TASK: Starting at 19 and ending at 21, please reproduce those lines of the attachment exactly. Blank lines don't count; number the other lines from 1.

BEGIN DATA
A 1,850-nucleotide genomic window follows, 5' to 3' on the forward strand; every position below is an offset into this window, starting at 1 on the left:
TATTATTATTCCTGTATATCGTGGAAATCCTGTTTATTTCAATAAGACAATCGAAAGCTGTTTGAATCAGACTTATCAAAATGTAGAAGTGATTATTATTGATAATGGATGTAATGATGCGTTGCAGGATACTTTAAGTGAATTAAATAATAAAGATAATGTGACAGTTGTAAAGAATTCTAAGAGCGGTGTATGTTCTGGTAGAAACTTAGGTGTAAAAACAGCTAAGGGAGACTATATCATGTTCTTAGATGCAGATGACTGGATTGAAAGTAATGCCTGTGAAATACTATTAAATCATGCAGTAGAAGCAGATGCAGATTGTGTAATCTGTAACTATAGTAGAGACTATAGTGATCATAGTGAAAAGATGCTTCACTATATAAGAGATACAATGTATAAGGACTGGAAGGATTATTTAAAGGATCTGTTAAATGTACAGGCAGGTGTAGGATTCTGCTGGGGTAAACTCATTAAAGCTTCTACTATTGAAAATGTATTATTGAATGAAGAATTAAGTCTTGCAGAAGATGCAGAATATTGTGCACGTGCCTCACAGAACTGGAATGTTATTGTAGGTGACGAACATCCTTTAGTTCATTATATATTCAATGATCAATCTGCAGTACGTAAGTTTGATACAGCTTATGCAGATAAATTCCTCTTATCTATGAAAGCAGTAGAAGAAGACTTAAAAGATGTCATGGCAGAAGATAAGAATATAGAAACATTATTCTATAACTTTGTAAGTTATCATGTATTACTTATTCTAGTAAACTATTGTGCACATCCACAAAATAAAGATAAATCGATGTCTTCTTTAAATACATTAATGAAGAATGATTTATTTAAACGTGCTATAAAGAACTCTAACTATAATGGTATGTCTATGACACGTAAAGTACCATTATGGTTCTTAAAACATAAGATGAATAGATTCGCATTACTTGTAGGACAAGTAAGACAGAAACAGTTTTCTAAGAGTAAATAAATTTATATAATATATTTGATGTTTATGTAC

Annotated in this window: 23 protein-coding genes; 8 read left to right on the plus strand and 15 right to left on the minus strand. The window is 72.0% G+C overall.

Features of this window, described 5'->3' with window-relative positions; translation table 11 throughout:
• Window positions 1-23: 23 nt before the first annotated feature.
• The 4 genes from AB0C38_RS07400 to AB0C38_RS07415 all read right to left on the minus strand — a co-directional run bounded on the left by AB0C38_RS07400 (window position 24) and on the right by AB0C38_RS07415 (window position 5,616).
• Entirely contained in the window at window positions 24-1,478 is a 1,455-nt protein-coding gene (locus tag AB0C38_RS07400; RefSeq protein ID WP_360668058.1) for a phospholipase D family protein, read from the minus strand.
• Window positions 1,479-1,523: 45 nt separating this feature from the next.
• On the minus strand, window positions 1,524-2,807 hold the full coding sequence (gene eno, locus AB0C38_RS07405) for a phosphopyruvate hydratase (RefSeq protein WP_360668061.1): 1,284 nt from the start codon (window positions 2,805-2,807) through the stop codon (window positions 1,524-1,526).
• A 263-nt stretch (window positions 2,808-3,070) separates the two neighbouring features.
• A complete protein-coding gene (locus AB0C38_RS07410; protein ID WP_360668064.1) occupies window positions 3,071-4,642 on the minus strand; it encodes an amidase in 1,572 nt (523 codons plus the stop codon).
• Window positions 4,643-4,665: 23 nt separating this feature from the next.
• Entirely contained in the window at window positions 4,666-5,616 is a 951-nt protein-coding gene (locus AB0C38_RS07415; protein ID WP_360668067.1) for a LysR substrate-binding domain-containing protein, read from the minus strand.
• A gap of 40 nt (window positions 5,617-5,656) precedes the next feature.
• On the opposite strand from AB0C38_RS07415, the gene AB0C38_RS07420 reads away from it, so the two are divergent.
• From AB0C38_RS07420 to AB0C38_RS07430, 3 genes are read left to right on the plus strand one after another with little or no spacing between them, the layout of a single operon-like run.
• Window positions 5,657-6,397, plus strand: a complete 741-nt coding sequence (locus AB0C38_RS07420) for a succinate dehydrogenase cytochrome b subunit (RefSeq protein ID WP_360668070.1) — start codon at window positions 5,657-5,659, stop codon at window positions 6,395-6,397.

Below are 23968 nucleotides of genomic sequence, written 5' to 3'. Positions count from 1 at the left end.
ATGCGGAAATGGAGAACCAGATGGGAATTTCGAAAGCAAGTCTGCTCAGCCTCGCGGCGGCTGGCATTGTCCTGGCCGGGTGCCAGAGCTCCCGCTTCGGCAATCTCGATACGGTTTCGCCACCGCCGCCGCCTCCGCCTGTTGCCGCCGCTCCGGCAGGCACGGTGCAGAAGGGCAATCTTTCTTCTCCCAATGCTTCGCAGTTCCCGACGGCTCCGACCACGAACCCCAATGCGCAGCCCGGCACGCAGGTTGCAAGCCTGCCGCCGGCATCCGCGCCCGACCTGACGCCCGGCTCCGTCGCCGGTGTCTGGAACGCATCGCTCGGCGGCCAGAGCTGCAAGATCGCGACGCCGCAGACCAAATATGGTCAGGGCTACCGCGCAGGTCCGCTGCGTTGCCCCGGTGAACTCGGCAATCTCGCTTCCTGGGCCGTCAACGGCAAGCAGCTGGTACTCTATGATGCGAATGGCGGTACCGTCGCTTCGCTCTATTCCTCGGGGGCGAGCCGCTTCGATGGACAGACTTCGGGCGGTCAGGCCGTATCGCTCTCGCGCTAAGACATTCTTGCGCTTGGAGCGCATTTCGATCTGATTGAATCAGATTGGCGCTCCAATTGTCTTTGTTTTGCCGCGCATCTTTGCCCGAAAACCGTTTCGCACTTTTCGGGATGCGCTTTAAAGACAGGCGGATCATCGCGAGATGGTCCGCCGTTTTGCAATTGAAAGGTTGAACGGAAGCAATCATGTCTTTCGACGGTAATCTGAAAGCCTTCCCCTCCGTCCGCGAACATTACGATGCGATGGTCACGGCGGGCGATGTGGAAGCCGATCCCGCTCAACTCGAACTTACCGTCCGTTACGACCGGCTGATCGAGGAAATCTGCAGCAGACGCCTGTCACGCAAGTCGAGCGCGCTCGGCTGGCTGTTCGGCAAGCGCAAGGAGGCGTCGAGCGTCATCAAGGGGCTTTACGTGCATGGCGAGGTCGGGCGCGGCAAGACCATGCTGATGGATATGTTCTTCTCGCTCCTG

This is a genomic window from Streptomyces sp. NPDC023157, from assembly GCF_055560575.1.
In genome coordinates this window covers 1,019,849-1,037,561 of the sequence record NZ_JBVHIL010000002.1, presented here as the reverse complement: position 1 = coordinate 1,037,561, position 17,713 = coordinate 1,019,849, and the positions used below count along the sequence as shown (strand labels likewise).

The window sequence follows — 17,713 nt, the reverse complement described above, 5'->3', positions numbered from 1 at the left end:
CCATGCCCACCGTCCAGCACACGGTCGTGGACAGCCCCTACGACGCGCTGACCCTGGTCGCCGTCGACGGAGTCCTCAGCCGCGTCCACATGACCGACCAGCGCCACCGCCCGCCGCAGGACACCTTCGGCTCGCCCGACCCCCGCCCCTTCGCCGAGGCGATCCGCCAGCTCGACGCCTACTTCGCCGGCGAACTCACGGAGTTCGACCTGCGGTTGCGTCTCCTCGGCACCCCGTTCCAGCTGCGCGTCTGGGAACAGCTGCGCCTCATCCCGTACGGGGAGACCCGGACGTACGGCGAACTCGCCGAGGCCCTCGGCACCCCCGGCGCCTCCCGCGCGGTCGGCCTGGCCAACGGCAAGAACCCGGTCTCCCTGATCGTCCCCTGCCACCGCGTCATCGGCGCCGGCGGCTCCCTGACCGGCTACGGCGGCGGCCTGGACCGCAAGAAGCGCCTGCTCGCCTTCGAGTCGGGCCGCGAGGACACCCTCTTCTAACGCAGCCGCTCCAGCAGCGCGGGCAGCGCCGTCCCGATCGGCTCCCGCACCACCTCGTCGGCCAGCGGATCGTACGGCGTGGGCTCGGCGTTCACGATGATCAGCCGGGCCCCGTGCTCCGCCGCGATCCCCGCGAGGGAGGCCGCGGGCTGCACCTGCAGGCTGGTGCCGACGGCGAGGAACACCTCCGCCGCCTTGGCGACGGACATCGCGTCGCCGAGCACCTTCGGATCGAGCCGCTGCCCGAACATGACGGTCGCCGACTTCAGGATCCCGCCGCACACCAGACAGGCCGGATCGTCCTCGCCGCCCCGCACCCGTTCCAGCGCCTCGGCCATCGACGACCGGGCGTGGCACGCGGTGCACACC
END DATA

ATGCGGAAATGGAGAACCAGATGGGAATTTCGAAAGCAAGTCTGCTCAGCCTCGCGGCGGCTGGCATTGTCCTGGCCGGGTGCCAGAGCTCCCGCTTCGGCAATCTCGATACGGTTTCGCCACCGCCGCCGCCTCCGCCTGTTGCCGCCGCTCCGGCAGGCACGGTGCAGAAGGGCAATCTTTCTTCTCCCAATGCTTCGCAGTTCCCGACGGCTCCGACCACGAACCCCAATGCGCAGCCCGGCACGCAGGTTGCAAGCCTGCCGCCGGCATCCGCGCCCGACCTGACGCCCGGCTCCGTCGCCGGTGTCTGGAACGCATCGCTCGGCGGCCAGAGCTGCAAGATCGCGACGCCGCAGACCAAATATGGTCAGGGCTACCGCGCAGGTCCGCTGCGTTGCCCCGGTGAACTCGGCAATCTCGCTTCCTGGGCCGTCAACGGCAAGCAGCTGGTACTCTATGATGCGAATGGCGGTACCGTCGCTTCGCTCTATTCCTCGGGGGCGAGCCGCTTCGATGGACAGACTTCGGGCGGTCAGGCCGTATCGCTCTCGCGCTAAGACATTCTTGCGCTTGGAGCGCATTTCGATCTGATTGAATCAGATTGGCGCTCCAATTGTCTTTGTTTTGCCGCGCATCTTTGCCCGAAAACCGTTTCGCACTTTTCGGGATGCGCTTTAAAGACAGGCGGATCATCGCGAGATGGTCCGCCGTTTTGCAATTGAAAGGTTGAACGGAAGCAATCATGTCTTTCGACGGTAATCTGAAAGCCTTCCCCTCCGTCCGCGAACATTACGATGCGATGGTCACGGCGGGCGATGTGGAAGCCGATCCCGCTCAACTCGAACTTACCGTCCGTTACGACCGGCTGATCGAGGAAATCTGCAGCAGACGCCTGTCACGCAAGTCGAGCGCGCTCGGCTGGCTGTTCGGCAAGCGCAAGGAGGCGTCGAGCGTCATCAAGGGGCTTTACGTGCATGGCGAGGTCGGGCGCGGCAAGACCATGCTGATGGATATGTTCTTCTCGCTCCTG

This is a genomic window from Streptomyces sp. NPDC023157, from assembly GCF_055560575.1.
In genome coordinates this window covers 1,019,849-1,037,561 of the sequence record NZ_JBVHIL010000002.1, presented here as the reverse complement: position 1 = coordinate 1,037,561, position 17,713 = coordinate 1,019,849, and the positions used below count along the sequence as shown (strand labels likewise).